Bactrosaurus (club lizard)
Bactrosaurus (club lizard)
Named By : Charles W. Gilmore - 1933
Diet : Herbivore
Size : Estimated 6 meters long
Type of Dinosaur : Euornithopod
Type Species : B. johnsoni (type), B. kysylumensis?
Found in : China - Iren Dabasu Formation, Zouyun Formation. Kazakhstan - Dabrazhin Formation. Mongolia - Baynshire Formation
When it Lived : Late Cretaceous, 84-71 million years ago
Bactrosaurus (/,baektr@’so:r@sBactrosaurus (/,baektr@’so “Club lizard,” “baktron” = club sauros, which is lizard) is a genus belonging to the herbivorous dinosaurs that was found in Asia in the Late Cretaceous, about 96-85 million years in the past. The location Bactrosaurus is in during the Cretaceous is one of the first known hadrosauroids. Even though it’s not a part of the full skull, Bactrosaurus can be considered to be one of the most well-known of these early hadrosauroids, which makes the discovery of Bactrosaurus a major one.
Gary Todd, CC0, via Wikimedia Commons
The very first Bactrosaurus remains found in the Iren Dabasu Formation in the Gobi Desert of China consisted of partial skeletons from six individuals of B. Johnsoni. The remains found originate from various different age groups, from those who could be young ones to adults of full size. The fossils were first described as early as 1933, by Charles W. Gilmore, who named the animal Bactrosaurus which translates to “club lizard”, in reference to the huge club-shaped neural spines that protrude from the vertebrae. It is believed that the Iren Dabasu Formation has been dating back prior to Cenomanian stage, which was around 95.8 + 6.2 million years ago.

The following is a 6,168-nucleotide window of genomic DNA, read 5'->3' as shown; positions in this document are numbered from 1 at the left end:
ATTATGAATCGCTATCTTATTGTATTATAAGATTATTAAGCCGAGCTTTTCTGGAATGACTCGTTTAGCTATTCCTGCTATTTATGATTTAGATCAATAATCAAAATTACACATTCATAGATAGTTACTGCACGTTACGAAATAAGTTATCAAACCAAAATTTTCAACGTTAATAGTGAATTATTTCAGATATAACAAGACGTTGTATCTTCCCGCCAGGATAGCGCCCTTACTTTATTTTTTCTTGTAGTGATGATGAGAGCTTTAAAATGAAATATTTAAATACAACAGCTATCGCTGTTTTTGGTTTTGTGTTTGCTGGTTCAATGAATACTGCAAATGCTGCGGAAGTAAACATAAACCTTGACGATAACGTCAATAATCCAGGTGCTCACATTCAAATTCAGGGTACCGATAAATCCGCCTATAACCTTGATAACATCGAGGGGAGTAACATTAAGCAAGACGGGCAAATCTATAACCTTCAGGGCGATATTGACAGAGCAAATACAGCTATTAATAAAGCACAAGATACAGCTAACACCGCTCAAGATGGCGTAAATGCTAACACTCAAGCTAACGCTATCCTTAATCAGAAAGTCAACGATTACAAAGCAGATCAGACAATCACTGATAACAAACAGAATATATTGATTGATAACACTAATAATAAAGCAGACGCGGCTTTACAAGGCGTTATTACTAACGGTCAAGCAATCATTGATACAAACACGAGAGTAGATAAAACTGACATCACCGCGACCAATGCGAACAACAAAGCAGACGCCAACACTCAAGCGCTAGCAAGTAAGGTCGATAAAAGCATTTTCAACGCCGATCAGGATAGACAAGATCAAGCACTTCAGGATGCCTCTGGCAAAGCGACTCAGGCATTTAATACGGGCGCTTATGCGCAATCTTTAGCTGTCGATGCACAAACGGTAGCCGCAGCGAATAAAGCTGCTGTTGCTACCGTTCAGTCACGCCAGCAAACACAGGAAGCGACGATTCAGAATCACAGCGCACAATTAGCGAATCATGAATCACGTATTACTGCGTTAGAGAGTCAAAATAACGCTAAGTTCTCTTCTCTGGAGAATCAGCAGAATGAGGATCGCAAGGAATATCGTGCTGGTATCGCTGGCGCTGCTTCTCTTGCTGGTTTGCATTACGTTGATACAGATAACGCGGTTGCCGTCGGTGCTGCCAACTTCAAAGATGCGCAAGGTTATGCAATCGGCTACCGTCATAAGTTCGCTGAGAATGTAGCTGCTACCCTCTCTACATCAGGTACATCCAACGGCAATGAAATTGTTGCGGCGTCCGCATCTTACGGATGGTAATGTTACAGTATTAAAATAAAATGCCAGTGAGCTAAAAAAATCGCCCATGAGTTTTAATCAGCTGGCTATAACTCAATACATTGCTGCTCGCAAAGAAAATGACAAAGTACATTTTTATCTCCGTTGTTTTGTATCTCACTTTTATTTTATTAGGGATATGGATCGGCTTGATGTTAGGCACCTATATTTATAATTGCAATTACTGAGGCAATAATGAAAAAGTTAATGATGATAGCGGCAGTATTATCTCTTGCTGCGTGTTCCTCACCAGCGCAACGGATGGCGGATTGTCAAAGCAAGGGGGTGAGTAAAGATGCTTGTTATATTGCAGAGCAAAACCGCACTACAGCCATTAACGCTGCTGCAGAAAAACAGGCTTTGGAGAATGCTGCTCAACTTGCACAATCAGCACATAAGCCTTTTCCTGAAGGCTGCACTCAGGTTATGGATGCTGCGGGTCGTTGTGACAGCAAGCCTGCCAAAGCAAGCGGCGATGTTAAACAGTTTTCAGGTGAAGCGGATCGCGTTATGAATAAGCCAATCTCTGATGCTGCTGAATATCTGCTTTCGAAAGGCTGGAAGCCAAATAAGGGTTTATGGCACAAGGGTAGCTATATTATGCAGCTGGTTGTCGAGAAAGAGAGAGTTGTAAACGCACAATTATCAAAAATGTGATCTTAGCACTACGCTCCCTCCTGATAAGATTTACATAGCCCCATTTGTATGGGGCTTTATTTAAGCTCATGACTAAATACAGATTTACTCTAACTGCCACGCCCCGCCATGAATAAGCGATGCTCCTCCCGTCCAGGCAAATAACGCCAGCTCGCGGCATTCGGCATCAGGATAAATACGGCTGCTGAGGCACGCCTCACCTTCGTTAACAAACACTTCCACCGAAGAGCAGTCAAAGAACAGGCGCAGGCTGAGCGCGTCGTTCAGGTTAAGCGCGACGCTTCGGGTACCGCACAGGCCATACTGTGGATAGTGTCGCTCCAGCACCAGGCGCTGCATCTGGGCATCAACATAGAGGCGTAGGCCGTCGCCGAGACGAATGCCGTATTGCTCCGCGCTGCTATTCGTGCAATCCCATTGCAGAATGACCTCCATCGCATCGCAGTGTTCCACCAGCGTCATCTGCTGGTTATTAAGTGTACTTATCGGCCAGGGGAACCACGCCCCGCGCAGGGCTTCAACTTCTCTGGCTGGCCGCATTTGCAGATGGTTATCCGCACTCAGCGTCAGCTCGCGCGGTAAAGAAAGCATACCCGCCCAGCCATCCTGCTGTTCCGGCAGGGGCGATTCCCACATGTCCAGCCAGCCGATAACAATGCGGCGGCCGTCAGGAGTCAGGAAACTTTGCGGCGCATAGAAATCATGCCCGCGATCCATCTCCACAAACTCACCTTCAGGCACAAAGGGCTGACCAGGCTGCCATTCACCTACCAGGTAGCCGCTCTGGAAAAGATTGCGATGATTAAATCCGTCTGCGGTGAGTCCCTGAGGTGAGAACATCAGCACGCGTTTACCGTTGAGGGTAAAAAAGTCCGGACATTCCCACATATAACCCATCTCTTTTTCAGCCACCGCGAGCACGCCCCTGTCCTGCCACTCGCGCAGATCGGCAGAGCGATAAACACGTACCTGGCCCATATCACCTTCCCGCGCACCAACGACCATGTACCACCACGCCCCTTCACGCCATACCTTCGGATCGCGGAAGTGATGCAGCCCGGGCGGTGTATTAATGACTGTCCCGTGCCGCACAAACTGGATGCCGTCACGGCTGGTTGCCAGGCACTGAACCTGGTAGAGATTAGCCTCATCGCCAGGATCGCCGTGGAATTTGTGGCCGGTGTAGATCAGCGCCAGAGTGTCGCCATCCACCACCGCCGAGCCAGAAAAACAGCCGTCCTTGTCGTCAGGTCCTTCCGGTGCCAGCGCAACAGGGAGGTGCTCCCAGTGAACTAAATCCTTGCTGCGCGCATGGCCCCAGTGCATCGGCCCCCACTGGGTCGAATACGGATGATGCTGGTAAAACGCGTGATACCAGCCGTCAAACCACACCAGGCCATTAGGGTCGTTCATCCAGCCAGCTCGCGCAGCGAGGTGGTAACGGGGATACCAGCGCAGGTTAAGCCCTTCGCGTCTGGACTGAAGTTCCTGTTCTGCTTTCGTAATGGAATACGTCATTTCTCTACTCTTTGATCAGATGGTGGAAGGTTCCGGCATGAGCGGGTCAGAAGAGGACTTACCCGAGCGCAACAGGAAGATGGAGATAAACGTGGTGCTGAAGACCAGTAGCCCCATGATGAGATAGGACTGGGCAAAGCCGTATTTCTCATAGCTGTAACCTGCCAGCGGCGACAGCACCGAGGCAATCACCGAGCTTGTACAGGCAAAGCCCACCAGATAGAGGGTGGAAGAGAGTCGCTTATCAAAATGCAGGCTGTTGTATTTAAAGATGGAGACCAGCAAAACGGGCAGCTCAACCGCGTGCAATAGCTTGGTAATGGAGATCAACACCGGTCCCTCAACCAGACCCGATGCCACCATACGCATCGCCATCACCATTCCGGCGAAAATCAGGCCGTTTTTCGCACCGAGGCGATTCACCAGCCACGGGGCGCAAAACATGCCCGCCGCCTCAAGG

The remains of Bactrosaurus are not yet complete been found, but Bactrosaurus is more well-known than many of the earlier hadrosaurs. The most well-known parts of the anatomy that belong to Bactrosaurus include the pelvis, limbs and the majority parts of the skull (although the crest is noticeably absent).
“Bakesaurus” is an informal name that is derived from an extinct maxilla of the Majiacun Formation of China assigned to Bactrosaurus in 2001. The name was created and depicted in a book written in Chinese in 2005 by Zhou (2005) as well as then appeared on the Internet in February of 2006, when it was featured as a member of the Dinosaur Mailing List by Jerry D. Harris.
A typical Bactrosaurus could have been 6.2 meters (20 feet) in length and was weighing 1.2 to 3.6 tonnes (1,200 to 3,600 kilograms). It was a close relative of Lambeosaurus and has a range of iguanodont features, including three teeth that were stacked on top of each tooth visible, tiny maxillary teeth, as well as an extraordinaryly powerful body for the hadrosaur. It displays features that are intermediate between the two major hadrosaurid groups. The femur was measured at 80 centimetres (2.6 feet) long.
Bactrosaurus was initially believed as being a lambeosaurine which was believed to be the oldest and the most primitive known, and its lack of crest head was thought to be an anomaly. A popular 1990 book said that it was an unrestored crest however, recent research suggests Bactrosaurus as a basal hadrosauromorph. Basal members don’t have hollow crests. Therefore, Bactrosaurus could be without crests.